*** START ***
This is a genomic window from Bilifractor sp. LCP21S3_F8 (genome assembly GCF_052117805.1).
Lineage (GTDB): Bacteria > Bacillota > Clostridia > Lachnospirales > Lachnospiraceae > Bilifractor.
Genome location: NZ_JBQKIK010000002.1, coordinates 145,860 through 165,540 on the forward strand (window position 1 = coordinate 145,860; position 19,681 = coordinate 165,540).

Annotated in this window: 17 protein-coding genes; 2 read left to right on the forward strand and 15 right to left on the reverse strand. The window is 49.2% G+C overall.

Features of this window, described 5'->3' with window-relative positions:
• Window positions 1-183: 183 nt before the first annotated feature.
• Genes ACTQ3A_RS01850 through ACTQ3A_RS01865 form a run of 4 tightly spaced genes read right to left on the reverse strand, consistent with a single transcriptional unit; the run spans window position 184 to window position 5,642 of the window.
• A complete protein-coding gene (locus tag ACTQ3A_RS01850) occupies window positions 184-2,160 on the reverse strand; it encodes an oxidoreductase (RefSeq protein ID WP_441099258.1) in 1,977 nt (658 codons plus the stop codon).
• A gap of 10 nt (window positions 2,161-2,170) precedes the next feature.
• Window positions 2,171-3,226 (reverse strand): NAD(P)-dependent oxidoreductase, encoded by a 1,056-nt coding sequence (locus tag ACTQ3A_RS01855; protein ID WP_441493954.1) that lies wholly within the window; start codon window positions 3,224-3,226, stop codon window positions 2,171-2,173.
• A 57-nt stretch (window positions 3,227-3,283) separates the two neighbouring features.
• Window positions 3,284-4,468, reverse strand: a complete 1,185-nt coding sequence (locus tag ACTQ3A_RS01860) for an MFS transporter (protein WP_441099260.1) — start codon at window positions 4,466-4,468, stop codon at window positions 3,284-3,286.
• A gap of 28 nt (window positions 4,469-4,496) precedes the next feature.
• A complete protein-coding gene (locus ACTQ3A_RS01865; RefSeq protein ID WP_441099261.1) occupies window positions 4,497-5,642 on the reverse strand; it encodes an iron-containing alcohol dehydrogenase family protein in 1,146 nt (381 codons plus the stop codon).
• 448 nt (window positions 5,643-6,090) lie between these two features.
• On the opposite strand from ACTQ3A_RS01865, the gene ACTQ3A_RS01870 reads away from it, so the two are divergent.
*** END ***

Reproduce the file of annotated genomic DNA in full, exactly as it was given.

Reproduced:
This is a genomic window from Bilifractor sp. LCP21S3_F8 (genome assembly GCF_052117805.1).
Lineage (GTDB): Bacteria > Bacillota > Clostridia > Lachnospirales > Lachnospiraceae > Bilifractor.
Genome location: NZ_JBQKIK010000002.1, coordinates 145,860 through 165,540 on the forward strand (window position 1 = coordinate 145,860; position 19,681 = coordinate 165,540).

Annotated in this window: 17 protein-coding genes; 2 read left to right on the forward strand and 15 right to left on the reverse strand. The window is 49.2% G+C overall.

Features of this window, described 5'->3' with window-relative positions:
• Window positions 1-183: 183 nt before the first annotated feature.
• Genes ACTQ3A_RS01850 through ACTQ3A_RS01865 form a run of 4 tightly spaced genes read right to left on the reverse strand, consistent with a single transcriptional unit; the run spans window position 184 to window position 5,642 of the window.
• A complete protein-coding gene (locus tag ACTQ3A_RS01850) occupies window positions 184-2,160 on the reverse strand; it encodes an oxidoreductase (RefSeq protein ID WP_441099258.1) in 1,977 nt (658 codons plus the stop codon).
• A gap of 10 nt (window positions 2,161-2,170) precedes the next feature.
• Window positions 2,171-3,226 (reverse strand): NAD(P)-dependent oxidoreductase, encoded by a 1,056-nt coding sequence (locus tag ACTQ3A_RS01855; protein ID WP_441493954.1) that lies wholly within the window; start codon window positions 3,224-3,226, stop codon window positions 2,171-2,173.
• A 57-nt stretch (window positions 3,227-3,283) separates the two neighbouring features.
• Window positions 3,284-4,468, reverse strand: a complete 1,185-nt coding sequence (locus tag ACTQ3A_RS01860) for an MFS transporter (protein WP_441099260.1) — start codon at window positions 4,466-4,468, stop codon at window positions 3,284-3,286.
• A gap of 28 nt (window positions 4,469-4,496) precedes the next feature.
• A complete protein-coding gene (locus ACTQ3A_RS01865; RefSeq protein ID WP_441099261.1) occupies window positions 4,497-5,642 on the reverse strand; it encodes an iron-containing alcohol dehydrogenase family protein in 1,146 nt (381 codons plus the stop codon).
• 448 nt (window positions 5,643-6,090) lie between these two features.
• On the opposite strand from ACTQ3A_RS01865, the gene ACTQ3A_RS01870 reads away from it, so the two are divergent.